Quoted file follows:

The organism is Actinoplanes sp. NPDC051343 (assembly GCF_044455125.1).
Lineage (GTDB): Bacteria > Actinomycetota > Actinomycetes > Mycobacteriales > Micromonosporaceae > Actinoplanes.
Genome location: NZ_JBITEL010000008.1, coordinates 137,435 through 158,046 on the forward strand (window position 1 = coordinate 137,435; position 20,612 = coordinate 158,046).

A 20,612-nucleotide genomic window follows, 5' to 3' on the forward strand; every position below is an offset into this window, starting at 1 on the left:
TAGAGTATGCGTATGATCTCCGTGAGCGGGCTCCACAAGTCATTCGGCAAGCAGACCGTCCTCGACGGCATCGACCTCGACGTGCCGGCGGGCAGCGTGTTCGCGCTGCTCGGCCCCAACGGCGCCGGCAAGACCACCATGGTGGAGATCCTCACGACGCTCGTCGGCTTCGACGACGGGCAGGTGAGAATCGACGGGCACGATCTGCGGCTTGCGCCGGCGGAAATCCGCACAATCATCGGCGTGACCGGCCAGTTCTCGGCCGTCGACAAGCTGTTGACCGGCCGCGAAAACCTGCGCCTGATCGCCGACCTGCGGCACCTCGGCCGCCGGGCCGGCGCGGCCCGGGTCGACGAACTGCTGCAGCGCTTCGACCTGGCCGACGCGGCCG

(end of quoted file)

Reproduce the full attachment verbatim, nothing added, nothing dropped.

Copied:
The organism is Actinoplanes sp. NPDC051343 (assembly GCF_044455125.1).
Lineage (GTDB): Bacteria > Actinomycetota > Actinomycetes > Mycobacteriales > Micromonosporaceae > Actinoplanes.
Genome location: NZ_JBITEL010000008.1, coordinates 137,435 through 158,046 on the forward strand (window position 1 = coordinate 137,435; position 20,612 = coordinate 158,046).

A 20,612-nucleotide genomic window follows, 5' to 3' on the forward strand; every position below is an offset into this window, starting at 1 on the left:
TAGAGTATGCGTATGATCTCCGTGAGCGGGCTCCACAAGTCATTCGGCAAGCAGACCGTCCTCGACGGCATCGACCTCGACGTGCCGGCGGGCAGCGTGTTCGCGCTGCTCGGCCCCAACGGCGCCGGCAAGACCACCATGGTGGAGATCCTCACGACGCTCGTCGGCTTCGACGACGGGCAGGTGAGAATCGACGGGCACGATCTGCGGCTTGCGCCGGCGGAAATCCGCACAATCATCGGCGTGACCGGCCAGTTCTCGGCCGTCGACAAGCTGTTGACCGGCCGCGAAAACCTGCGCCTGATCGCCGACCTGCGGCACCTCGGCCGCCGGGCCGGCGCGGCCCGGGTCGACGAACTGCTGCAGCGCTTCGACCTGGCCGACGCGGCCG